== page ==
Astronomy Picture of the Day

Discover the cosmos! Each day a different image or photograph of our fascinating universe is featured, along with a brief explanation written by a professional astronomer.

July 8, 1996

M33: The Triangulum Galaxy
Credit: NASA, UIT

Explanation: The spiral galaxy M33 is a mid-sized member of our Local Group of galaxies. M33 is also called the Triangulum Galaxy for the constellation in which it resides. About four times smaller (in radius) than our Milky Way Galaxy and the Andromeda Galaxy (M31), it is much larger than the many of the local dwarf spheroidal galaxies. M33's proximity to M31 causes it to be thought by some to be a satellite galaxy of this more massive galaxy. M33's proximity to our Milky Way galaxy causes it to appear more than twice the angular size of the full moon, and visible with a good pair of binoculars. In the above picture, visible light is shown in red and ultraviolet light superposed in blue. Stars in M33 are the most distant ever to be studied spectroscopically.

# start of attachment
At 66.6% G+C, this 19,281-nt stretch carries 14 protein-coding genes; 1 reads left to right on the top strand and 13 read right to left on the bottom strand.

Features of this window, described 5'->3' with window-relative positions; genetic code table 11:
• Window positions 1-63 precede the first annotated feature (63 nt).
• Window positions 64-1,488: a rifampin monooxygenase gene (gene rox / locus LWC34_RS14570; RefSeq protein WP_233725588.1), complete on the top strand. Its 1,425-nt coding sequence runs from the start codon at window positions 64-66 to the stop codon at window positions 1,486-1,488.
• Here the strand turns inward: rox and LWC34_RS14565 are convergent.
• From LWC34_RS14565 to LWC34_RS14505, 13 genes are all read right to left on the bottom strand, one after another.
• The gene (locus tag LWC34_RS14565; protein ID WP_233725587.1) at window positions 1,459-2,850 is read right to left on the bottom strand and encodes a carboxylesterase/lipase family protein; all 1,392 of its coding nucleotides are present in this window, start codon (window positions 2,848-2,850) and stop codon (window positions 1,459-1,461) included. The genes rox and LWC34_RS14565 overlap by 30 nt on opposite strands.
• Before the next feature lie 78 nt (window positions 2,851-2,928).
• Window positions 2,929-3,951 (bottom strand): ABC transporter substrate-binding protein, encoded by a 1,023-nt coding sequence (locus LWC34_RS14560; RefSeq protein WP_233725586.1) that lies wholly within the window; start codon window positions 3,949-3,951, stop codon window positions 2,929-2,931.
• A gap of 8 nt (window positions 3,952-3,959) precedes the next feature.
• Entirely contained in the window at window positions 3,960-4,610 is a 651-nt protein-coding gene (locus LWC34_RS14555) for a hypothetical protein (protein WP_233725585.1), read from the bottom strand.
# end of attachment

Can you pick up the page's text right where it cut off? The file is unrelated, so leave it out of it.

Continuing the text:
Tomorrow's picture: M74: A Grand Design Spiral Galaxy

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Authors & editors: Robert Nemiroff (MTU) & Jerry Bonnell (USRA).
NASA Technical Rep.: Sherri Calvo. Specific rights apply.
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